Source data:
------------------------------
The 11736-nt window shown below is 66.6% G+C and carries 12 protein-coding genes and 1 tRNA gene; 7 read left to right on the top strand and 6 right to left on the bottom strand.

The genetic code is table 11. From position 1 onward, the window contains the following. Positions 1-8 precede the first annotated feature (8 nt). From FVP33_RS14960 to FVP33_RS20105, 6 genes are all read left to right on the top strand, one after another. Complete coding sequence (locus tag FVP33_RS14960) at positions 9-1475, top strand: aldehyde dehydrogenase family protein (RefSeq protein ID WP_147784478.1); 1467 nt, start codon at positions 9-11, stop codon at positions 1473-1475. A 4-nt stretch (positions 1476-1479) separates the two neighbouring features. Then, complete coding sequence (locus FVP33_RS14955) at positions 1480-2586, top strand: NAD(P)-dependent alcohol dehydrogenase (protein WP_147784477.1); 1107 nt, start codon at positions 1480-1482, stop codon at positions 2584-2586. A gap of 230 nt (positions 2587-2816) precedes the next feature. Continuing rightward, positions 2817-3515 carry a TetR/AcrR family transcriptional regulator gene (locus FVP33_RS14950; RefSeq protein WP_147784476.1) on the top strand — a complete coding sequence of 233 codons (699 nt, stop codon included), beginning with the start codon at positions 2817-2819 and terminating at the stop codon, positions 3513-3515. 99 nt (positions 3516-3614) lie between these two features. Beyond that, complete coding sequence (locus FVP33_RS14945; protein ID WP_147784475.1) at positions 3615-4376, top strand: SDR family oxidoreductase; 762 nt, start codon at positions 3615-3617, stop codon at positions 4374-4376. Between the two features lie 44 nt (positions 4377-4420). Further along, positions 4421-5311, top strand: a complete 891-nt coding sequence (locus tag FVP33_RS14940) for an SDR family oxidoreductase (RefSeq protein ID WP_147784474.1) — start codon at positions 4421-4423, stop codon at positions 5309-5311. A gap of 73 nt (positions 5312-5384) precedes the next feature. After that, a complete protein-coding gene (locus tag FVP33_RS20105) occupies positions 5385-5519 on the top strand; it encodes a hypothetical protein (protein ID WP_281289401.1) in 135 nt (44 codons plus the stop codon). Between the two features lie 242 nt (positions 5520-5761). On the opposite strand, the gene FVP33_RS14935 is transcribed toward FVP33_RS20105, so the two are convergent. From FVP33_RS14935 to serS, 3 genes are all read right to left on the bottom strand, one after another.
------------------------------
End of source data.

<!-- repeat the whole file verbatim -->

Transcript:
The 11736-nt window shown below is 66.6% G+C and carries 12 protein-coding genes and 1 tRNA gene; 7 read left to right on the top strand and 6 right to left on the bottom strand.

The genetic code is table 11. From position 1 onward, the window contains the following. Positions 1-8 precede the first annotated feature (8 nt). From FVP33_RS14960 to FVP33_RS20105, 6 genes are all read left to right on the top strand, one after another. Complete coding sequence (locus tag FVP33_RS14960) at positions 9-1475, top strand: aldehyde dehydrogenase family protein (RefSeq protein ID WP_147784478.1); 1467 nt, start codon at positions 9-11, stop codon at positions 1473-1475. A 4-nt stretch (positions 1476-1479) separates the two neighbouring features. Then, complete coding sequence (locus FVP33_RS14955) at positions 1480-2586, top strand: NAD(P)-dependent alcohol dehydrogenase (protein WP_147784477.1); 1107 nt, start codon at positions 1480-1482, stop codon at positions 2584-2586. A gap of 230 nt (positions 2587-2816) precedes the next feature. Continuing rightward, positions 2817-3515 carry a TetR/AcrR family transcriptional regulator gene (locus FVP33_RS14950; RefSeq protein WP_147784476.1) on the top strand — a complete coding sequence of 233 codons (699 nt, stop codon included), beginning with the start codon at positions 2817-2819 and terminating at the stop codon, positions 3513-3515. 99 nt (positions 3516-3614) lie between these two features. Beyond that, complete coding sequence (locus FVP33_RS14945; protein ID WP_147784475.1) at positions 3615-4376, top strand: SDR family oxidoreductase; 762 nt, start codon at positions 3615-3617, stop codon at positions 4374-4376. Between the two features lie 44 nt (positions 4377-4420). Further along, positions 4421-5311, top strand: a complete 891-nt coding sequence (locus tag FVP33_RS14940) for an SDR family oxidoreductase (RefSeq protein ID WP_147784474.1) — start codon at positions 4421-4423, stop codon at positions 5309-5311. A gap of 73 nt (positions 5312-5384) precedes the next feature. After that, a complete protein-coding gene (locus tag FVP33_RS20105) occupies positions 5385-5519 on the top strand; it encodes a hypothetical protein (protein ID WP_281289401.1) in 135 nt (44 codons plus the stop codon). Between the two features lie 242 nt (positions 5520-5761). On the opposite strand, the gene FVP33_RS14935 is transcribed toward FVP33_RS20105, so the two are convergent. From FVP33_RS14935 to serS, 3 genes are all read right to left on the bottom strand, one after another.